Not always. But actually, things never progressed to that point, so…hands and mouth were used with creativity.
And why not?! Some religious zealots believe that teaching children about protecting themselves against STDs promotes sexual activity in children. What do you think?
People are going to have sex—period. We need to educate to ensure there’s as little disease in our communities as possible. If parents and private schools devoted half the energy they put into teaching abstinence and instead teach: “How to better protect oneself and communicate effectively with one’s partner,” we’d all be better off. We simply have to change the narrative!
Hear, hear! Indeed! Should condoms be available in public schools, including primary school?
I believe they should…yes.
When did you first get tested?
In my late teens. My brother and I found out that you could get paid for donating plasma! In order to donate, they would run the usual blood tests, which included HIV. While waiting for the test I started thinking of all of the things my girlfriend and I had done together. [With his hand, Ben feathers through his gingery hair.] I still donate blood, about twice a year.
Do you think most Americans still think of AIDS as a “gay disease”?
Looking back on all of the history, plus some of the plays and work I’ve been fortunate enough to be a part of, there’s a small part of me that believes that to be true, especially among the less educated. I can’t help but think of fundamentalists in Southern states. [He succinctly looks down and continues.] It breaks my heart. I believe most people have a knee-jerk reaction when they hear the words HIV or AIDS.
Speaking of plays, you were in a production of As Is.
Ruby, I’m thankful for the work I’ve been able to do relating to HIV and AIDS, specifically this wonderful work by William H. Hoffman. It gave me such insight into what it must’ve been like to be alive in that time and place, specifically a gay man or woman in New York City during the height of the epidemic. Doctors knew so little about it. A lot of the treatments were unbearable. It was a terrifying time, and those who were sick must’ve felt helpless and afraid.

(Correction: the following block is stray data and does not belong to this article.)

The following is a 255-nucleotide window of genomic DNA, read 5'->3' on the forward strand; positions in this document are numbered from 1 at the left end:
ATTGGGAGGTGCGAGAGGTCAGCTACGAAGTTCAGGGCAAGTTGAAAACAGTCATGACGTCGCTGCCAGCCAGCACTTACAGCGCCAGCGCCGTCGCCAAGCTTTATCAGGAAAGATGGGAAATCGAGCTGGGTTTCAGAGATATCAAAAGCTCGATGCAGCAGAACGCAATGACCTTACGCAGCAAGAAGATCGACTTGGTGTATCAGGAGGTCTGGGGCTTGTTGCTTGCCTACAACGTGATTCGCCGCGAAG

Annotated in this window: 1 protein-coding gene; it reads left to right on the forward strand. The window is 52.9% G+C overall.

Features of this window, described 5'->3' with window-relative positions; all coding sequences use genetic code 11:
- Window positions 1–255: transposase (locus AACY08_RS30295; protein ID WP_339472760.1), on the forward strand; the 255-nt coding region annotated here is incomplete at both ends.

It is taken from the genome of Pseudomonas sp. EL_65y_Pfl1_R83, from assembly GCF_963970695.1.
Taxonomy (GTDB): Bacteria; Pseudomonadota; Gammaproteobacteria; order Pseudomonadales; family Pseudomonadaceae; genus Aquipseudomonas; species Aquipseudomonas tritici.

If only more of your generation had that opportunity, Benjamin. It was not a fun time, I can tell you. Whom do you consider a leading person in the epidemic?
Magic Johnson! He’s the first face I put with the epidemic. He’s done so much to raise awareness. There are also countless celebrities who have lived with the disease and created such amazing work and shared it with the world. Freddie Mercury of course comes to mind. Thanks to Hugh Jackman’s amazing work in The Boy From Oz, shining the spotlight on the talented Peter Allen, as well.
What did you take away from your experience shooting The Falls trilogy?
So. Many. Things. [He answers gradually and meticulously.] It’s given me some serious pause—again—about the house and community I grew up in. How blessed I am to have so many LGBTQ persons in my life, and to know that they were born the way they are, just like I was born the way I am. In the end, it’s taught me that love is love is love is love….[His smile brims with gratitude.]
I hope we see you in more meaningful projects like The Falls trilogy. So what was the challenge of playing gay and kissing another straight guy?
Nick’s facial hair! Kissing Nick was just as nerve-wracking as kissing any female co-star. It puts you in a very vulnerable place, but there was and is a lot of trust between Nick and myself. He’s a very lovable man and a tremendous actor.
Any closing remarks? Then let’s go catch a foreign film.
I wish my parents and teachers had talked more to me about HIV so that I could have had a better understanding. It was completely ignored in my community when I was growing up.
Straighten up with Ben at www.benjamin-farmer.com and on FaceBook and Twitter, as well.
Ruby Comer is an independent journalist from the Midwest who is happy to call Hollywood her home away from home. Reach her by e-mail at [email protected].